from , originally released 1st January, 1970

"One of the coolest things you can do with an iPad” - Kotaku

"If I were to recommend one game for kids on one of those “this is the stuff you should buy your kids” lists? This would be it." - Fast Company

“The possibilities with this app are virtually endless.” - 148 Apps

Available for $ on the App Store

Recent posts about Creatorverse


Creatorverse Review

The App Store is full of physics-based games, but most of them are puzzles. You may be cutting ropes or launching birds or assembling wacky vehicles, but it’s rare that you get the freedom to build whatever you like. For better or worse, that freedom is what Creatorverse has in spades.

Creatorverse was developed by Linden Lab, the company behind Second Life. For almost ten years, this virtual world has been a haven for personalities who would rather build new objects than run around hacking digital orcs. That sensibility is encouraged in this app; creating and sharing are front and center from the moment you start it up.

Like a drawing app, Creatorverse launches into a blank workspace with palettes of shapes and colors. Unfortunately, it’s not at all clear what to do next. There is no tutorial, the icons don’t tell you much, and the help screens are rudimentary pictograms. The only way to learn the app is through trial and error.

Puny human, prepare to die.

After some experimentation, you’ll find the controls let you draw a variety of simple shapes and lines. You can draw just about anything you like with these, though unless you’re an artist the results will look pretty crude.

You can also select a shape and choose one of several functions from the bottom of the screen. These functions allow the shape to move, teleport, react to being tapped, rotate, or interact with other shapes on the screen. Again, you’ll have to tinker with each function to learn what it does and what its limitations are. There is also a connector piece that lets you hook two different shapes together. It works a lot like the big connecting rods attached to the wheels on an old steam train. Put all these elements together and you can build a lot of different stuff.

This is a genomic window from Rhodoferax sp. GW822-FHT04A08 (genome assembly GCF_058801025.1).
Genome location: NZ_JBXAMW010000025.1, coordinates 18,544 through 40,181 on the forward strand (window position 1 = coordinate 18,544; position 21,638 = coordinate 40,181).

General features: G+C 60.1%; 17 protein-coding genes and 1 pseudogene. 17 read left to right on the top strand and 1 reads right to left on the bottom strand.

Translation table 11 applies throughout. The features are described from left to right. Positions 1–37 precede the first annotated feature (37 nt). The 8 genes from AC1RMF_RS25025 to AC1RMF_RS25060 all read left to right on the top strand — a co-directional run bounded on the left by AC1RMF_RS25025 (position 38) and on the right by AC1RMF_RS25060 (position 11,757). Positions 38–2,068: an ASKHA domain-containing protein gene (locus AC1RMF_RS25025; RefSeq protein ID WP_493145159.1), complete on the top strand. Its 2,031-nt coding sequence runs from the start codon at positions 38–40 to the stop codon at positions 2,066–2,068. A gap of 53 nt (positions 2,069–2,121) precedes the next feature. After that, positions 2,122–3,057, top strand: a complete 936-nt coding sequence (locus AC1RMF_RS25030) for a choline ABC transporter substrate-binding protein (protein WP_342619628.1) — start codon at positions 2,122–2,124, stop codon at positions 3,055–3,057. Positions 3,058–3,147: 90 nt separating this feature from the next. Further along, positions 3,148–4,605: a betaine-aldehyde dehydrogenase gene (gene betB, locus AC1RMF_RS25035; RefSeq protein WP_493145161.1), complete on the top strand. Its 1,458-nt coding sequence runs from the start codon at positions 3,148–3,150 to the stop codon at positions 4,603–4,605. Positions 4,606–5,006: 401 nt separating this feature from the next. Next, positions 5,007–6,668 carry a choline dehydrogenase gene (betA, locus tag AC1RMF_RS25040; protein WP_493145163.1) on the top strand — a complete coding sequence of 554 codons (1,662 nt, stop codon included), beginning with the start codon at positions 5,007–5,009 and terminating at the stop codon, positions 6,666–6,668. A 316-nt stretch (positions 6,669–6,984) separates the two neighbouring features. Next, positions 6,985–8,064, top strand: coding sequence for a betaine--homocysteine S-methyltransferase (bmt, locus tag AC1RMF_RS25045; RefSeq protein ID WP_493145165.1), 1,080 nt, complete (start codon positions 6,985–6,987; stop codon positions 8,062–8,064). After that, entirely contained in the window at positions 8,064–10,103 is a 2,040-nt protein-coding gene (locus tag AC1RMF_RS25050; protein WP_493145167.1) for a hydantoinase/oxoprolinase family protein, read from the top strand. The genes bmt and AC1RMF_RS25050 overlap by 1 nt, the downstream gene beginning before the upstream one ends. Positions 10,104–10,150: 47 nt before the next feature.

At any time while you build, you can tap the “play” button to see your creation in action. The shapes start moving and interacting according to the conditions and connections you’ve established. You can also drag shapes around and trigger effects. The easy back-and-forth between “build” and “test” is one of the program’s best features.

Not that starboard, your other starboard.

It’s also easy to share your creations and look at the work of others. A few taps will take you to a skyscape full of other users’ toys; a few more will put those toys in your workspace where you can tear them apart and modify them to your heart’s content.

Creatorverse gives you enough power and flexibility to build pinball machines, simple animated characters, and who knows what else. What it doesn’t do is give you the rules and scripts that could make your machines into games or other logical devices. You can play pinball, but you can’t keep score, or even run out of balls. A skilled builder may be able to overcome this and build the kind of analog computing you see in games like Minecraft, but that’s a lot of work to do in a little app.

If you love building and tinkering, or you want to show the kids a few basic tricks of physics, then Creatorverse is a fun tool to mess around with. Everyone else may want to stick with the toys that have winners and high scores.